In response to having their best fertile land seized, the Kanaks revolted in surprise, undeniably violent attacks against the French, who brutally retaliated. The repressive le code de l’indigénat (native law) was passed to prevent the Kanaks’ future uprisings against the regime.
Why Hasn’t New Caledonia Achieved Independence Yet?
Treated like second-class citizens, the Kanaks suffered greatly under colonial rule. The oppressive native laws subjugating them were finally abolished in the post second world war era. However, it wasn’t until 1957, a year after New Caledonia stopped being a colony, that all New Caledonians were given universal suffrage.
As fully recognized citizens, the Kanaks pushed hard for the independence of New Caledonia or Kanaky. However, this wasn’t a shared desire by everyone. It still isn’t. The Kanaks, making up 41 percent of the population, are a democratic minority.
The remainder of New Caledonians are either descendants of the largest French migrant community or identify as Wallisians and Futunians. Most oppose independence because they want to remain part of France. These beliefs, sentiments, and politics continue to shape modern-day New Caledonia. Citizens are either for or against creating a fully independent New Caledonia.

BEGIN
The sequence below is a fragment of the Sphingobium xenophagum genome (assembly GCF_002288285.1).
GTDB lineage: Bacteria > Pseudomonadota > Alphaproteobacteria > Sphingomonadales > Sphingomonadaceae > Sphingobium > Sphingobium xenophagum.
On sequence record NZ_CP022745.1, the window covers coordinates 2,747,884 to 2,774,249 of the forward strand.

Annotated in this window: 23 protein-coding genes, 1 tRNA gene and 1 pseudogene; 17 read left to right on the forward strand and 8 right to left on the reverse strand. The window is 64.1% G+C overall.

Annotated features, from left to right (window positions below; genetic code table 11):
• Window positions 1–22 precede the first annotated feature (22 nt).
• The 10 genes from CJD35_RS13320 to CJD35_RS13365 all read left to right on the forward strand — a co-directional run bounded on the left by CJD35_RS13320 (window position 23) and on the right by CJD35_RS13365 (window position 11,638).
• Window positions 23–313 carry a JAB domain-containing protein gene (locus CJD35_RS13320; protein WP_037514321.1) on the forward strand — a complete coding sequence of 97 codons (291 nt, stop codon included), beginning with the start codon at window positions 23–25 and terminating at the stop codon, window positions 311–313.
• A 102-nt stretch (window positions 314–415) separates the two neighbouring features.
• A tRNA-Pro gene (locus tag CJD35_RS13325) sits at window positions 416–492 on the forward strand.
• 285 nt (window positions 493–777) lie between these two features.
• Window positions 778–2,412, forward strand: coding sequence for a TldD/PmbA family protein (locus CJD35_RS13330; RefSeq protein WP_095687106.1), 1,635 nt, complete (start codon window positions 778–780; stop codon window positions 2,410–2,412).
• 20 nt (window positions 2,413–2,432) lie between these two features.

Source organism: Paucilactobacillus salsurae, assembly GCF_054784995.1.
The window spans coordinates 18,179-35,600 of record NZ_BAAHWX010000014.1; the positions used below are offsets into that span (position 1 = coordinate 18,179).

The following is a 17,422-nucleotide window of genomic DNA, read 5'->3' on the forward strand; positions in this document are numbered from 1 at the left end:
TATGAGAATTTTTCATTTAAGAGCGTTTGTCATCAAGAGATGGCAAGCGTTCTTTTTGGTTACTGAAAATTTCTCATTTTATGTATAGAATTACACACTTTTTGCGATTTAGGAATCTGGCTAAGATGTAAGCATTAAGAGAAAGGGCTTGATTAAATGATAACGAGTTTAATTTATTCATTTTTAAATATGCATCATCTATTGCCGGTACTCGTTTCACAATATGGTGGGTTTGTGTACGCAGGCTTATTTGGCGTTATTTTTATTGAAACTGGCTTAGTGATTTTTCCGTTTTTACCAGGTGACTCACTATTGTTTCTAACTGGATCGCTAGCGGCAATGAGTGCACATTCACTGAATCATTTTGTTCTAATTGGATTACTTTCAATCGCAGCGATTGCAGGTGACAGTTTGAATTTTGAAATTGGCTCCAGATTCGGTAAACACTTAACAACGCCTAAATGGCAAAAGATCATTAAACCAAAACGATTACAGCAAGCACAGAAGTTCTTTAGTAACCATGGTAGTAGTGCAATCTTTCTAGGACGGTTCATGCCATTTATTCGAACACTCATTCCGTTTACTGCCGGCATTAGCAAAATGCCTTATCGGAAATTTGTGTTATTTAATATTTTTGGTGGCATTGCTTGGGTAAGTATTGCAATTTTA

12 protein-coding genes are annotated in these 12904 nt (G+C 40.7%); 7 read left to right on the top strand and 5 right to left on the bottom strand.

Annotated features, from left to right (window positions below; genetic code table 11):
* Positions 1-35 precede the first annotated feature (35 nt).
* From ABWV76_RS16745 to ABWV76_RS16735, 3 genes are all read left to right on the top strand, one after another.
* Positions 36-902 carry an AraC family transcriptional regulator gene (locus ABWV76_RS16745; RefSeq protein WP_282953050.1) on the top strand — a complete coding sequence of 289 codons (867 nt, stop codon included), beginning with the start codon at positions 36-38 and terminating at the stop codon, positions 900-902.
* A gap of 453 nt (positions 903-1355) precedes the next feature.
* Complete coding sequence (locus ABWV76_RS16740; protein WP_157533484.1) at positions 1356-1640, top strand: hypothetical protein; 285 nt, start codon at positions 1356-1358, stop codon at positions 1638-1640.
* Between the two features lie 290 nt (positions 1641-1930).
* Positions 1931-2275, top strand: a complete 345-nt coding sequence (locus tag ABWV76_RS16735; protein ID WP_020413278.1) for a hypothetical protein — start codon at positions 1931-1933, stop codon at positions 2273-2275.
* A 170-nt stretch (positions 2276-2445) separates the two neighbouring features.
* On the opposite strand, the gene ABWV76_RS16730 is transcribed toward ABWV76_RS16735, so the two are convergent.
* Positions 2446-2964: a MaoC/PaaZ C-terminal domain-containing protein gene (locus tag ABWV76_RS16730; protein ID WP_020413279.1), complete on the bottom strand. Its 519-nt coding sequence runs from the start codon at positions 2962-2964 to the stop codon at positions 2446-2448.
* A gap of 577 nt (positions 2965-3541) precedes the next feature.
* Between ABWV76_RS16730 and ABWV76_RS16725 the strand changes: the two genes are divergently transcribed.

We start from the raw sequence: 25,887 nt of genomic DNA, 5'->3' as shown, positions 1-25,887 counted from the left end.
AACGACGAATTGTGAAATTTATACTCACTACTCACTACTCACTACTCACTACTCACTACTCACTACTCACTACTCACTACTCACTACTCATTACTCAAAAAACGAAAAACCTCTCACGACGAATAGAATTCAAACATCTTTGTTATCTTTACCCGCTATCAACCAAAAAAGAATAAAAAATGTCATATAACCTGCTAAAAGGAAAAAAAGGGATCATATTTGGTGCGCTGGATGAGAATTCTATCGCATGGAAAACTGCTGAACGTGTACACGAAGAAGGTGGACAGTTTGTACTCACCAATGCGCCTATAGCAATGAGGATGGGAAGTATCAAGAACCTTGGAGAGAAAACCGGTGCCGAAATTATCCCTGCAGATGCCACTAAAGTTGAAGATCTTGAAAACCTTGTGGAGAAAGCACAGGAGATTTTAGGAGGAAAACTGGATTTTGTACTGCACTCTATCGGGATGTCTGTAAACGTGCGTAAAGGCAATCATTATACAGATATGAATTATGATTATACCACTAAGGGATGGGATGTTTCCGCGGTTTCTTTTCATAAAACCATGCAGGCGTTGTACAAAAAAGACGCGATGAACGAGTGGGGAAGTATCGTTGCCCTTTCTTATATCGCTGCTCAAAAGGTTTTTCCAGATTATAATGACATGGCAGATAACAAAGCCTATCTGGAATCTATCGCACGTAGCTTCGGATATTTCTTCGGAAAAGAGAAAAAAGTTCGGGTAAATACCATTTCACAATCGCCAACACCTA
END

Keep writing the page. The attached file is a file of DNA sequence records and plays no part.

Sporadic conflict over the issue of independence was common from 1969 onwards. Heightened levels of antagonism reached a deadly climax in 1988 when French troops killed 19 Kanak activists to end a hostage situation. Following these events, an agreement called the Matignon Accords was signed. It aimed to bring peace and start the emancipation process for New Caledonia.
The 10-year-long accord was eventually superseded by the Noumea Accord. The Noumea Accord is a twenty-year transitional plan for New Caledonia, which doesn’t necessarily guarantee independence. Still, it promised increased political power and righting past wrongs. So far, three voting referendums in the agreement have failed to bring independence to Caledonia.
Why Does New Caledonia Have Two Flags?